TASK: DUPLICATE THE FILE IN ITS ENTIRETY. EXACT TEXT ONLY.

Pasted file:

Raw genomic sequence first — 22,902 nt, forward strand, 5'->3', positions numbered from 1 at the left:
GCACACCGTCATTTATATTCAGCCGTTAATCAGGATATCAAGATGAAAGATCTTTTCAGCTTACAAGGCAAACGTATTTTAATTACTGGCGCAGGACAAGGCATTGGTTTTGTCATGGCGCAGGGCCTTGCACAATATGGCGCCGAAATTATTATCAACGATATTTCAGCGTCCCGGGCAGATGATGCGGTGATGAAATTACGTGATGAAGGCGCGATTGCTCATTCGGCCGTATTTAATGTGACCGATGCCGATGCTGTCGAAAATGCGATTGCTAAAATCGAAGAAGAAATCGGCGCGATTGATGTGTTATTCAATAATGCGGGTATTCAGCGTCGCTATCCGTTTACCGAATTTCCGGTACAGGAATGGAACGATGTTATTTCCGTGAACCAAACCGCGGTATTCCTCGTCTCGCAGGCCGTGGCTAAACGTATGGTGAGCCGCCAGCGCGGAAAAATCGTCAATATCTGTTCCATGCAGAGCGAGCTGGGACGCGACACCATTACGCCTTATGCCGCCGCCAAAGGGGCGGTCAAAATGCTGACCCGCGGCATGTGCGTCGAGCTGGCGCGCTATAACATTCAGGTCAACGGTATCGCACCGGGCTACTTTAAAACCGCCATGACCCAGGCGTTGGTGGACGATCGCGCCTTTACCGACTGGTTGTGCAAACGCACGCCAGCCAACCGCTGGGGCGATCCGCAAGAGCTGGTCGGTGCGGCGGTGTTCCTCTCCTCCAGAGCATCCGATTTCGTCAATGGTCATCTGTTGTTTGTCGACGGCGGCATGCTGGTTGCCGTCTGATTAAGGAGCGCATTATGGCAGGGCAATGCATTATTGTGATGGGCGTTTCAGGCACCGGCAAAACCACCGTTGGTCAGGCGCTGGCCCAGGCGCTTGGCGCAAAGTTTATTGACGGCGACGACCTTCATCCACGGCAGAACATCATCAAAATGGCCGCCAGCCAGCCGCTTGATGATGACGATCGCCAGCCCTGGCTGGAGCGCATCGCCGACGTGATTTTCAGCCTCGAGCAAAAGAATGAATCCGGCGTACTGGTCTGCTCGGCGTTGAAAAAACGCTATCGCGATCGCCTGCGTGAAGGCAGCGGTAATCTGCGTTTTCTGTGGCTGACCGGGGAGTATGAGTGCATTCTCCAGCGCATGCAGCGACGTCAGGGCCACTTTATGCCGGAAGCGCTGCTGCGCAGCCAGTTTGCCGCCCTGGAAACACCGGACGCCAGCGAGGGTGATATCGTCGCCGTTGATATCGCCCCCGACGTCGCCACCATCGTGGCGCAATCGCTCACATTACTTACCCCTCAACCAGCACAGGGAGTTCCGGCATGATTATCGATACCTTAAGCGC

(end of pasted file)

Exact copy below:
Raw genomic sequence first — 22,902 nt, forward strand, 5'->3', positions numbered from 1 at the left:
GCACACCGTCATTTATATTCAGCCGTTAATCAGGATATCAAGATGAAAGATCTTTTCAGCTTACAAGGCAAACGTATTTTAATTACTGGCGCAGGACAAGGCATTGGTTTTGTCATGGCGCAGGGCCTTGCACAATATGGCGCCGAAATTATTATCAACGATATTTCAGCGTCCCGGGCAGATGATGCGGTGATGAAATTACGTGATGAAGGCGCGATTGCTCATTCGGCCGTATTTAATGTGACCGATGCCGATGCTGTCGAAAATGCGATTGCTAAAATCGAAGAAGAAATCGGCGCGATTGATGTGTTATTCAATAATGCGGGTATTCAGCGTCGCTATCCGTTTACCGAATTTCCGGTACAGGAATGGAACGATGTTATTTCCGTGAACCAAACCGCGGTATTCCTCGTCTCGCAGGCCGTGGCTAAACGTATGGTGAGCCGCCAGCGCGGAAAAATCGTCAATATCTGTTCCATGCAGAGCGAGCTGGGACGCGACACCATTACGCCTTATGCCGCCGCCAAAGGGGCGGTCAAAATGCTGACCCGCGGCATGTGCGTCGAGCTGGCGCGCTATAACATTCAGGTCAACGGTATCGCACCGGGCTACTTTAAAACCGCCATGACCCAGGCGTTGGTGGACGATCGCGCCTTTACCGACTGGTTGTGCAAACGCACGCCAGCCAACCGCTGGGGCGATCCGCAAGAGCTGGTCGGTGCGGCGGTGTTCCTCTCCTCCAGAGCATCCGATTTCGTCAATGGTCATCTGTTGTTTGTCGACGGCGGCATGCTGGTTGCCGTCTGATTAAGGAGCGCATTATGGCAGGGCAATGCATTATTGTGATGGGCGTTTCAGGCACCGGCAAAACCACCGTTGGTCAGGCGCTGGCCCAGGCGCTTGGCGCAAAGTTTATTGACGGCGACGACCTTCATCCACGGCAGAACATCATCAAAATGGCCGCCAGCCAGCCGCTTGATGATGACGATCGCCAGCCCTGGCTGGAGCGCATCGCCGACGTGATTTTCAGCCTCGAGCAAAAGAATGAATCCGGCGTACTGGTCTGCTCGGCGTTGAAAAAACGCTATCGCGATCGCCTGCGTGAAGGCAGCGGTAATCTGCGTTTTCTGTGGCTGACCGGGGAGTATGAGTGCATTCTCCAGCGCATGCAGCGACGTCAGGGCCACTTTATGCCGGAAGCGCTGCTGCGCAGCCAGTTTGCCGCCCTGGAAACACCGGACGCCAGCGAGGGTGATATCGTCGCCGTTGATATCGCCCCCGACGTCGCCACCATCGTGGCGCAATCGCTCACATTACTTACCCCTCAACCAGCACAGGGAGTTCCGGCATGATTATCGATACCTTAAGCGC